Object #1006876 from MS-Papers-0032-0818

4 pages written 13 Mar 1869 by Archibald John McLean in Glenorchy to Sir Donald McLean

From: Inward family correspondence - Archibald John McLean (brother), Reference Number MS-Papers-0032-0818 (112 digitised items). Letters written from Maraekakaho, Warleigh, Doonside and Glenorchy about station matters and family news.Letter dated 24 Oct 1874 recounts the McLean family's lineage and gives dates of birth for family members

A transcription/translation of this document (by MD) appears below.

Download alow-resolution PDF or high-resolution PDF

Page 1 of 4. View high-resolution image

English (MD)

13 March 1869

Glenorchy

My dear Donald

As I have a number of plants and cuttings to take down for you and that the grass seed has to come up would it not be better for the station cart to go down with them and bring up the seed and any other things they may be wanting. I would insist on them burning this month patches here and their and let the sheepherds, manager & Twigg take the seed out and sow it on the ground. I cannot stop here and be pes.... at the frivolous way and want of energy displayed by every one that comes to the station. In the mode of putting it in grass it grieves me to think that the old sistem I so faithfully adobted in getting all the men I could in the season to spread grass over the run is now know [crossed out] completely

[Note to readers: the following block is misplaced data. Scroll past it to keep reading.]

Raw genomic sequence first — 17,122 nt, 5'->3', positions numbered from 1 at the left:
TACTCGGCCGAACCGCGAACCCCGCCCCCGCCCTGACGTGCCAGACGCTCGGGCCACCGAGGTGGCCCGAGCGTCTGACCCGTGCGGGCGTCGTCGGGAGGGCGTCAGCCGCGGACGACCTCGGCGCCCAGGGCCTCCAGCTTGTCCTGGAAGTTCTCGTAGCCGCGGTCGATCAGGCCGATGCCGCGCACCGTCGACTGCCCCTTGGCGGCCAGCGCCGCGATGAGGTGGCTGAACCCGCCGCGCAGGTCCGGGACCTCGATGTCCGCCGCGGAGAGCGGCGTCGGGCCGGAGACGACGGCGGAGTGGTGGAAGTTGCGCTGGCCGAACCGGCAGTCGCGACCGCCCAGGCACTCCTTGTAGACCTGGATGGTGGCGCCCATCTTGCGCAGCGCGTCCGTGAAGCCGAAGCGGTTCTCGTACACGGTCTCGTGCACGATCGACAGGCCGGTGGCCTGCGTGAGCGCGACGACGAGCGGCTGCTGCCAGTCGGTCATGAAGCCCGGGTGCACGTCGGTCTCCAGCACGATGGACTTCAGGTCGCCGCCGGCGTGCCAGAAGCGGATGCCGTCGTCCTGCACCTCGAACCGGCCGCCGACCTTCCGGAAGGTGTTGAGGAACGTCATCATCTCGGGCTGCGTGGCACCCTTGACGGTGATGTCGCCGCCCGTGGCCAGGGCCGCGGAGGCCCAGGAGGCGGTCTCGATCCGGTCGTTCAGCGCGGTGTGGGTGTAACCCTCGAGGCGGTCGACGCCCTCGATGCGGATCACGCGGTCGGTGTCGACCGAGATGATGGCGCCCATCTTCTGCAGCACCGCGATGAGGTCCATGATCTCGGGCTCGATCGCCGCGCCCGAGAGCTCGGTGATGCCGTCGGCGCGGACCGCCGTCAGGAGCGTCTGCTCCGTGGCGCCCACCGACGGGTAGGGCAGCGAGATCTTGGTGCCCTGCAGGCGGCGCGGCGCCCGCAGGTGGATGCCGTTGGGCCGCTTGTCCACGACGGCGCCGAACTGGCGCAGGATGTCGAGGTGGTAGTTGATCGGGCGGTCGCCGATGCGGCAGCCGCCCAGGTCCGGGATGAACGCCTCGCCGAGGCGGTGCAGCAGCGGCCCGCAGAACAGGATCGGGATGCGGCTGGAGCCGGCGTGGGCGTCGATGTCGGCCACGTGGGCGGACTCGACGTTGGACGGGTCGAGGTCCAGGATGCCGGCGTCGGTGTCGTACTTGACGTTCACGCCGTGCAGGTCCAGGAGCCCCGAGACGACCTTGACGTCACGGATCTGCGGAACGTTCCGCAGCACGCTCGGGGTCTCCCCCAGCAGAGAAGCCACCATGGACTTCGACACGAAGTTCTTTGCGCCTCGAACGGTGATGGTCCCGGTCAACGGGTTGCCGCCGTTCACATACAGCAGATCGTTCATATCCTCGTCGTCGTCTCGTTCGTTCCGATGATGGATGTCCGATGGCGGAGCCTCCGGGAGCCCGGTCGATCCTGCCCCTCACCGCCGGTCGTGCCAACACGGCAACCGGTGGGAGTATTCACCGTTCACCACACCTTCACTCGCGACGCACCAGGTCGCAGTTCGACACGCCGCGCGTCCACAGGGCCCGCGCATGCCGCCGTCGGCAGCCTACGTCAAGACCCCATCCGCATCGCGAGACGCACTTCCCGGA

Page 2 of 4. View high-resolution image

English (MD)

abandoned and made up in long talke about nothing when the work should be seen to and carryed on. I have a pride and pleasure now to ride over the places where I had grass down in season and see the progress it has done and had I been suported as I ought to have been done the run this day would carry one third more stock but it is not two late yet to do good altho without more energy in the field the time will pass and nothing done. Condie is very good but minde you he lacks peception and plan and is two fond of long parleys with the men and their oppinion to carry on any amount of work and some one to stimulate him to action in many ways is much required. However when I see you we can talk more on the subject. I was very much grieved to find when I came to the accomodation house that some of the fleece wool was very badly washed and got up and I fear two much soda used. I spoak to Skellicorn impressively on the

Page 3 of 4. View high-resolution image

English (MD)

subject and he said the weather was very much against him. Certainly that was the case but still better could have been done. I took him over to the Ng[a]rora to see and get a better place but the flood had washed away the place. I was in hope of being fit for the purpose and as the station wool was finished but two or three bales I thought it was better not to shift this season. As I find that next season he must be looked after by someone that has more interest in the place than mere strangers or the fleece wool not gaven to him at all as I believe it was as profitable in the grease as it will be by the way some of it was washed this year. Hector Duff told me that he was going to see to all he was going to send him this year and he also does not believe in his mode of sl..ing the work. I want you quitely to go to the Spit when this last lot goes down and see that it is sampled yourself and particularly see that it is dry when his man was baling it. The other day